Queers seem to be quite a pain in the ass in church these days. Increasing numbers of us are actually participating, on the outrageous assumption that we have every right to do so. Worse yet, we just can’t be polite and tasteful about it. We are openly affectionate with our partners, we, expect the churches to bless our unions and even expect them to ordain openly gay ministers. Once even conservative churches were willing to let us in, as long as we were closeted or guilt-ridden penitents struggling with our sinful natures. But most don’t have a clue what to do with gay people who refuse to be ashamed of themselves.
Gays and lesbians in increasing numbers are claiming their right to spiritual life, but opinion is split as to the value of it. Critics remind us that the churches, more than any other social institutions, have reviled and oppressed us. Isn’t it self-destructive and homophobic, they ask,for us to keep returning, like moths to the flame, to organizations which despise us?
There’s an analogous split within psychology about the value of spirituality. In the “scientific” camp are those who think it’s a relic of our prescientific past. The most well-known proponent of this point of view was Freud, who argued that religion is a neurotic symptom — a projection of infantile fantasies of an all-protecting parent onto the cosmos. He believed that maturity was only possible for those who renounce such delusions and face their essential aloneness in a meaningless universe.
The dissenters in psychology argue that the need for spiritual life isn’t pathology, but an innate human need, and that true maturity involves developing it. The most articulate proponent of this point of view was William James, whose classic The Varieties of Religious Experience, attempted to study spiritual experience empirically.
James’ studies convinced him that the “sense of presence” of a spiritual reality beyond what the five senses reveal is a common human experience. Experiences of personal revelation, communion, sense of meaning and oneness with a larger whole are common among all peoples. And he believed that these events have powerful effects. They unify the personality, create a sense of safety and peace, lift people out of despair, and confer a capacity for zest and for heroic action. James concludes that the need for spiritual fulfillment is as biologically fundamental as sex and hunger. Philosophically, he argues that where there’s smoke there’s fire. That is, something which exerts such a potent influence on us must itself be real and potent. He saw the power of spiritual experience as evidence for the reality of a spiritual dimension in the universe. Prayer and meditation, he believed, aren’t empty rituals but “a process wherein work is really done, and spiritual energy flows in and produces real effects, psychological or material, within the phenomenal world.” If there is merit to this point of view (and I believe there is), then queer people cannot simply dismiss the spiritual dimension of life because religious institutions have oppressed us in its name.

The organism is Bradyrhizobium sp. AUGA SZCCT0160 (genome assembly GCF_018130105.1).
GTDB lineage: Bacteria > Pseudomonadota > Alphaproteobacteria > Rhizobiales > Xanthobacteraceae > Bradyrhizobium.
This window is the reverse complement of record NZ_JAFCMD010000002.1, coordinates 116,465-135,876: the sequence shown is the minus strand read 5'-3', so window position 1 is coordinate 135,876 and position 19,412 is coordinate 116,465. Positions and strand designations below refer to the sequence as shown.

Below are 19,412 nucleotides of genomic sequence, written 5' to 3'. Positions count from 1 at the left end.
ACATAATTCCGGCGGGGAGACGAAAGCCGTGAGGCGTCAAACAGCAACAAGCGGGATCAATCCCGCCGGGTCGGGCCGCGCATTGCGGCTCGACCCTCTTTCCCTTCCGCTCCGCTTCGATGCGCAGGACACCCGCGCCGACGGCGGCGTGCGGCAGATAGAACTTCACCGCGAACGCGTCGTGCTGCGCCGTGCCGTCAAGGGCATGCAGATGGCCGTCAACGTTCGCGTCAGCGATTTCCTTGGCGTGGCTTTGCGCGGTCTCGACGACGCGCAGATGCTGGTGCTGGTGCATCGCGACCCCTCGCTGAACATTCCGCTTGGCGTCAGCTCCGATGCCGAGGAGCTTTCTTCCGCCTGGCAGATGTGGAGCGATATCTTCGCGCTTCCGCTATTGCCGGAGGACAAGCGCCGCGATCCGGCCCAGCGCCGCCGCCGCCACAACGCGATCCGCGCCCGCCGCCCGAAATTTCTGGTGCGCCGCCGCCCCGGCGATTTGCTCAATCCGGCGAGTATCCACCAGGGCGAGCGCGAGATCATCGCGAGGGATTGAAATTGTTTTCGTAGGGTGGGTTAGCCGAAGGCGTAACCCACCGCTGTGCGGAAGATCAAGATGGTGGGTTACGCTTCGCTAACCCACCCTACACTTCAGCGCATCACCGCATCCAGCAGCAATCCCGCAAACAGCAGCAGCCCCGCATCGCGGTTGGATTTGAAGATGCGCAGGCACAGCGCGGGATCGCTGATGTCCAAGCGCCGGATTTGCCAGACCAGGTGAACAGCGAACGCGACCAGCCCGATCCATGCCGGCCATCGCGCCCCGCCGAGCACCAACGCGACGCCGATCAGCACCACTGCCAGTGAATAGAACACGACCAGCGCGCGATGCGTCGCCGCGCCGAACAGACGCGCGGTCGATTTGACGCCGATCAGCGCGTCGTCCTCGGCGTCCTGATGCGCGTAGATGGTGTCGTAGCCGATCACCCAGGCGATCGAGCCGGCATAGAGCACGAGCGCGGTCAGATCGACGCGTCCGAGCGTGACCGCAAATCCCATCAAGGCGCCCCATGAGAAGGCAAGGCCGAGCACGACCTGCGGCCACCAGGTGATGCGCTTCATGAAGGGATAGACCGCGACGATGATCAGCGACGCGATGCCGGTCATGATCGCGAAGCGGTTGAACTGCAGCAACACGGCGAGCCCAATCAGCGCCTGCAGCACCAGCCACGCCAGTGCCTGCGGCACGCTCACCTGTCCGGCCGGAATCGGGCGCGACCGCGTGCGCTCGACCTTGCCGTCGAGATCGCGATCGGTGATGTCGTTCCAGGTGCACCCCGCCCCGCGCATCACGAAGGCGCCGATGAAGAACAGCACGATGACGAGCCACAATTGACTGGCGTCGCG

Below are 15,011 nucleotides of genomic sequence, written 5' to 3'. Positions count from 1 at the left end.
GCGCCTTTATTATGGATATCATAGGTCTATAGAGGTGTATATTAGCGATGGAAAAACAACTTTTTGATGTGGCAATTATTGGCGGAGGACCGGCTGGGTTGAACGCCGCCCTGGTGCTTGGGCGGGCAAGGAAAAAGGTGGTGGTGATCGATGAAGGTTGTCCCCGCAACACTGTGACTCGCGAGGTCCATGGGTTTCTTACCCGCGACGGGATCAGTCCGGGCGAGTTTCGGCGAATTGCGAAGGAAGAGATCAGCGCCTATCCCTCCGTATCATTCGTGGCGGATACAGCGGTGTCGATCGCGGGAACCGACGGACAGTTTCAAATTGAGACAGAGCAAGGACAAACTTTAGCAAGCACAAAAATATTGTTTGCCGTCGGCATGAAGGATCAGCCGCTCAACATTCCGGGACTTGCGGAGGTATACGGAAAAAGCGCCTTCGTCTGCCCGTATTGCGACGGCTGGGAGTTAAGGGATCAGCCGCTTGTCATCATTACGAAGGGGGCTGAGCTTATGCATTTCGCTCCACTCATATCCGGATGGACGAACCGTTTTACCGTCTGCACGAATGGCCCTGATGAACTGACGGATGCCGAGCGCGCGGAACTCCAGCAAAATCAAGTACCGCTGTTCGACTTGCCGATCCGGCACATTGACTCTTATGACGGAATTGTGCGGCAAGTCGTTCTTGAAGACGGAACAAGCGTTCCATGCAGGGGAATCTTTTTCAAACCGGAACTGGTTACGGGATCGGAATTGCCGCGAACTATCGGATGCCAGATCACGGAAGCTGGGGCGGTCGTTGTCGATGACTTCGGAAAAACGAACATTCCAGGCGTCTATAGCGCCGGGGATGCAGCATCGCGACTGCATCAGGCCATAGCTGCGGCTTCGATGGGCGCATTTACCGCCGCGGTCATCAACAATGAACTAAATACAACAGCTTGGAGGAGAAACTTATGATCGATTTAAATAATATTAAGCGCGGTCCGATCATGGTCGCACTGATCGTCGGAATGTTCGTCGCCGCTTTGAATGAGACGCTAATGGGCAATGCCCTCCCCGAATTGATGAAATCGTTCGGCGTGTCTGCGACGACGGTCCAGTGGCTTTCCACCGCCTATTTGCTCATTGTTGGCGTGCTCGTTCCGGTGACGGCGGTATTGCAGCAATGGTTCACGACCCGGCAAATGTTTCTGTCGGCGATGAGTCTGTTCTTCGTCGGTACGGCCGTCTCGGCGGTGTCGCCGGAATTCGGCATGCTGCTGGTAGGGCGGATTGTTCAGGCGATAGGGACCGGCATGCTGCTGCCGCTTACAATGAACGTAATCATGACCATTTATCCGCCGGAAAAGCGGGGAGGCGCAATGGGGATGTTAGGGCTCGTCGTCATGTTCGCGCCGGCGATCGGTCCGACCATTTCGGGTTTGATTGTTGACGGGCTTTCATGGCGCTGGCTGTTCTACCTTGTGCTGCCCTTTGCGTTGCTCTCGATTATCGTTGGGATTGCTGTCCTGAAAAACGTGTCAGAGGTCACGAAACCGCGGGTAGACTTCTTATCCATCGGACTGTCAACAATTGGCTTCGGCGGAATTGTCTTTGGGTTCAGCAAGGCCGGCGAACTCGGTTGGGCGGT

The dangers of spirituality are real and well-known: the danger of intellectual suicide in the name of faith; destructive dependency and sacrifice of individuality; and the dangers of bigotry; and intolerance that identification with a self-righteous in-group fosters.
But the benefits are also real. Spiritual life can be an antidote to despair and meaninglessness, iIt can unify the personality, provide direction and coherence to life, and nourish high ethical ideals. It cannot banish suffering and loss, but it can help us bear them with maturity and courage. Spirituality encourages us to look below the surface of things, and points to an abiding reality unaffected by the flux of life and death.
There are some who believe that being gay itself involves having unique spiritual gifts. In his book Gay Spirit, Mark Thompson wrote: “I would define gay people as possessing a luminous quality of being, a differentness that accentuates the gifts of compassion, empathy, healing, interpretation, and enabling. I see gay people as the in-between ones; those who can entertain irreconcilable differences, who are capable of uniting opposing forces as one; bridge builders who intuit the light and dark in all things.”
Whether or not this is correct, it must surely be closer to the truth than the idea that we’re freaks who were never meant to be and who have no natural place in the family of life. Too many gay people have lived lives of spiritual weightlessness, as if they really were outsiders not only in relation to their own culture but to the whole universe. The flowering of gay spirituality puts an end to centuries of that kind of alienation. Gay people are returning to our places of worship, not as beggars at the door, but as self-respecting men and women who are coming home to claim what has always belonged to us.
Next: Sex and Spirit